CNN carries a brief video report on underwater photographer Gavin Newman's astonishment at the abundance, appearance and variety of life in the frigid waters of the Arctic.

    The "CNN report" looks like a fig leaf for Greenpeace activism, but that's OK by me. (It's a product of Greenpeace's "Arctic Under Pressure" expedition.) After all, polar areas like this risk being devastated by the Klondike mentality as ice recedes at a breakneck pace and mankind races to exploit what's left behind. (Remember when "glacial pace" used to mean slow? No more, as ice caps and glaciers vanish before our eyes.)

    CNN:
    The receding polar ice is also tempting fishing trawlers into the Arctic's international waters, Greenpeace says.

    "There are some Norwegian and Russian trawlers out here. We asked to go on board one of the Norwegian trawlers to talk to them about where they were fishing, but they declined our offer," Newman said.

    Greenpeace also claims these fishing trawlers are causing damage to ecosystems on the seabed.

    "We've found trawlers are ripping up huge amounts of coral and other important habitat on the seabed. It's like someone's ploughed a field," Newman said.

    Greenpeace found the trawl marks on the seabed at varying depths of between 200 and 400 meters.

    The environmental group has called for an international moratorium on all industrial activities, including bottom trawling in the Arctic Ocean.

    Sunday, July 11, 2010

    Ode To The Goody Bag

    I remember when I got my first goody bag, the soft nylon mesh bag that was all the rage back when I was learning to snorkel and then scuba in the late '70s and early '80s.

    I felt like we were unwrapping "Certified Collector" badges when my best friend and fellow underwater enthusiast at the time, Brad K., and I got our hands on ours.

    I also recall the temptation that gripped Brad when "slurp gun" ads hit "Skin Diver" magazine, and how badly he wanted to order one of those bazooka-like plexiglass contraptions that suck in unwitting fish.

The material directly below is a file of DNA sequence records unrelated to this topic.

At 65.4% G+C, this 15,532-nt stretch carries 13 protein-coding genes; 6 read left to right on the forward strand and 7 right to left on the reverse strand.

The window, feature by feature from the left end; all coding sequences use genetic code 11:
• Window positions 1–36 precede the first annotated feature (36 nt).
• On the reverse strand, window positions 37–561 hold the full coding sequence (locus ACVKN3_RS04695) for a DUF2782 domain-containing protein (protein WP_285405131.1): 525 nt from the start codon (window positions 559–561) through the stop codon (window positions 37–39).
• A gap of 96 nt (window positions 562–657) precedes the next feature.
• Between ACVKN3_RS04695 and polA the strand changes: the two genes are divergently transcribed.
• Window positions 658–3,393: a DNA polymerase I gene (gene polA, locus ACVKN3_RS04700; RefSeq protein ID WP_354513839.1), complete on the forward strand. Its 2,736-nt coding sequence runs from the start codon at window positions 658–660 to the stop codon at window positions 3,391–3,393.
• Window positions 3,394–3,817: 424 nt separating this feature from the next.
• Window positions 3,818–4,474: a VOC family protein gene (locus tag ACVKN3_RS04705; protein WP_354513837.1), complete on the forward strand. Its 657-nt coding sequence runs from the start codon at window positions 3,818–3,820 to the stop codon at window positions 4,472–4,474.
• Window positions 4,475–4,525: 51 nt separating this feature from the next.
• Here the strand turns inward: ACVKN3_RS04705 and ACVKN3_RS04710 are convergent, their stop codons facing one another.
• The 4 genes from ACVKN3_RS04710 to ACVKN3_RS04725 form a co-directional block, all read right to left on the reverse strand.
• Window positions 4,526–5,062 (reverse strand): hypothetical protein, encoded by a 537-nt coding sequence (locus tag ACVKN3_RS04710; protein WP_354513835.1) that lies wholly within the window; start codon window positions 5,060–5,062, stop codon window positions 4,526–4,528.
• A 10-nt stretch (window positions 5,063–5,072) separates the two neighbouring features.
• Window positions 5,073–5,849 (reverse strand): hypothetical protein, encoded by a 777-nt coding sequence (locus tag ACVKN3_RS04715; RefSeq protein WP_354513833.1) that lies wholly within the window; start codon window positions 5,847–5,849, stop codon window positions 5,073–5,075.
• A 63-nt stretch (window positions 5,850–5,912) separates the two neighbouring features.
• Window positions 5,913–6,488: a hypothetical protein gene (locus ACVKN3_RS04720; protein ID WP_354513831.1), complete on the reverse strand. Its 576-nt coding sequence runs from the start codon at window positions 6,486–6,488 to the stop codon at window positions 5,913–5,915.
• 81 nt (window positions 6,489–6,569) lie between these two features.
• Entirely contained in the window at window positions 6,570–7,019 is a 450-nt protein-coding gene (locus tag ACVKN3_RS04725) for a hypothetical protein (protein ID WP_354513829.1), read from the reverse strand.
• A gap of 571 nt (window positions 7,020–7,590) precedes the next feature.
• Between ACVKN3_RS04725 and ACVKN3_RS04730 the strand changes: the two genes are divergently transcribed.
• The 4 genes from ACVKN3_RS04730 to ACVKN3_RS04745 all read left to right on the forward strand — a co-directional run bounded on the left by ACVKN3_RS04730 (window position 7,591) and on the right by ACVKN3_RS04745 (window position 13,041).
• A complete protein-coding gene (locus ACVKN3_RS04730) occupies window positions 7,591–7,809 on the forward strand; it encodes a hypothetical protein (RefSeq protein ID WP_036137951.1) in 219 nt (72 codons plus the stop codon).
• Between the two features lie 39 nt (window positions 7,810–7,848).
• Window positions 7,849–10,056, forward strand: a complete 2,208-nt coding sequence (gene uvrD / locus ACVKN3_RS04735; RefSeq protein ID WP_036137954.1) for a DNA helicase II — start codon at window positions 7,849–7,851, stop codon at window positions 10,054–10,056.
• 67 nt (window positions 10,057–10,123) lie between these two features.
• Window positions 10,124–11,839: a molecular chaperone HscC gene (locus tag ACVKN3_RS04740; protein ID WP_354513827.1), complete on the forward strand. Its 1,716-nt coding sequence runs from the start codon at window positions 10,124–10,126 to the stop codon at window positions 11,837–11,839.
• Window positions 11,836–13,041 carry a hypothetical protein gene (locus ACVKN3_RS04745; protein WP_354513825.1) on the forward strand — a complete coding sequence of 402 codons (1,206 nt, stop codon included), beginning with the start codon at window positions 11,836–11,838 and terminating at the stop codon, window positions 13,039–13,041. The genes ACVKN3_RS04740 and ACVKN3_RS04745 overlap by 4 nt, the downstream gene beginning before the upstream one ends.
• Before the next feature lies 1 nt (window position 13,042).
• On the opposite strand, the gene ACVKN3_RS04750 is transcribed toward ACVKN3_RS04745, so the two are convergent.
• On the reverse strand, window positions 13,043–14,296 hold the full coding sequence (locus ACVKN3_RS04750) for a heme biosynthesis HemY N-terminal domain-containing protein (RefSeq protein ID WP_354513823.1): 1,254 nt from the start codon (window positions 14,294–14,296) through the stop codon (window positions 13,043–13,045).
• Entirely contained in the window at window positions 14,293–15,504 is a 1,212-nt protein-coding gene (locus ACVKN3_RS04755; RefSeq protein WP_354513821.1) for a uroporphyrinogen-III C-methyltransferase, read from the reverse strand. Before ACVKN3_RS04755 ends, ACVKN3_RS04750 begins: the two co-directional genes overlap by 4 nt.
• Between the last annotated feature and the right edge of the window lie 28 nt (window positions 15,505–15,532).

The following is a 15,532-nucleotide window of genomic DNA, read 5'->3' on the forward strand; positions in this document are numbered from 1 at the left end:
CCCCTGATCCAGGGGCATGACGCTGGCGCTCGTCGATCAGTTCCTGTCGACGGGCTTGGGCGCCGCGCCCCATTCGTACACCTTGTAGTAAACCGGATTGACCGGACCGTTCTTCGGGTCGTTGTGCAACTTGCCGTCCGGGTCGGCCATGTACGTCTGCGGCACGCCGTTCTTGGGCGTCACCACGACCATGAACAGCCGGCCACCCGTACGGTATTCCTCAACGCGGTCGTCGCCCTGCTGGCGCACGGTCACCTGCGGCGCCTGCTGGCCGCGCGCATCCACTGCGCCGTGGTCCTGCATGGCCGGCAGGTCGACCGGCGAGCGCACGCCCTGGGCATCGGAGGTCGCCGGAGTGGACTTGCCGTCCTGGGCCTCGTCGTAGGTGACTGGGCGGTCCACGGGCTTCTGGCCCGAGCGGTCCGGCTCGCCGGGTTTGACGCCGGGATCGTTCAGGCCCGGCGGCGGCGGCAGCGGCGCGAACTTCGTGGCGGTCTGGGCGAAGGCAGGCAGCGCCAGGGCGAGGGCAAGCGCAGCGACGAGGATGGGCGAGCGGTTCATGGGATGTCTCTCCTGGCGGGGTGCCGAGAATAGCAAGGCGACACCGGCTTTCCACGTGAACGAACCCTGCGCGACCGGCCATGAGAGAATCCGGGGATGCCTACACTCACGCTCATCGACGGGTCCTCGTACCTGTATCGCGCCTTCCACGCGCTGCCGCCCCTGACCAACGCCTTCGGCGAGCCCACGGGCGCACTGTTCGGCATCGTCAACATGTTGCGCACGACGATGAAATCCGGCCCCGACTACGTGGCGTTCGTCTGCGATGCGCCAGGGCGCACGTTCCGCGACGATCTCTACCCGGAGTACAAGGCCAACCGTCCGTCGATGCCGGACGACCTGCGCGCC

I was less committal on the Slurp Gun, perhaps because it looked so ungainly. But more likely, it was because it was so highly specialized. It did one thing, and one thing only. The instructions must have read: Find fish. Aim. Click. Slurp. Repeat.

    And we could only use so many fish, since we had just one 100-gallon, saltwater aquarium between us (technically speaking, it was Brad's, since his parents had bought it, it was at his house, and he did everything to maintain it). Besides, the greatest prize -- the bright orange damselfish known as the Garibaldi, which was even more arresting as an electric-blue-and-orange juvenile -- was California's state fish and therefore off-limits.

    The goody bag presented no such problem. No task was beneath its dignity. Need to cushion your mask en route to a dive spot? Slip it into the goody bag. Don't feel like tucking a pencil and slate with the dive tables on it into the crotch strap of your wetsuit? (And who would?) The goody bag! Happen across a mother lode of abalone? Start prying, because you've got a goody bag.

    It could hold stuff. And the very best stuff that it could hold -- in a 12-year-old's estimation -- was the stuff you found during your dive. And therein lay the problem, the feature that put the goody bag on a collision course with All That Is Good In The World. It was on the wrong side of history, if you will. Now more than ever.

    To survive at all, goody-bag manufacturers had to adapt. And they did. Now they're specialized. You can get a goody bag that shows how big a crab must be in order to keep it. This one's actually turned utility on its head, serving primarily as a gear bag but "doubling" as a goody bag. Another could safely hold the headless corpse of the Creature from the Black Lagoon in it.

    But the reality is that the goody bag's reputation is in shreds until mankind adopts sustainable ways to harvest the ocean's bounty. If it ever does.

    With so-called factory ships filled to the gills, countless tons of "bycatch" heaved off decks and into death spirals, bottom trawlers scarring our seabeds, cyanide and dynamite replacing rod and reel, and drift nets killing everything in their paths for hundreds of kilometers, the thrill of a freshly stocked goody bag is gone. In its place, guilt and regret. With humans having taken so much out of the seas already, what self-respecting diver wants to take anything but photographs now?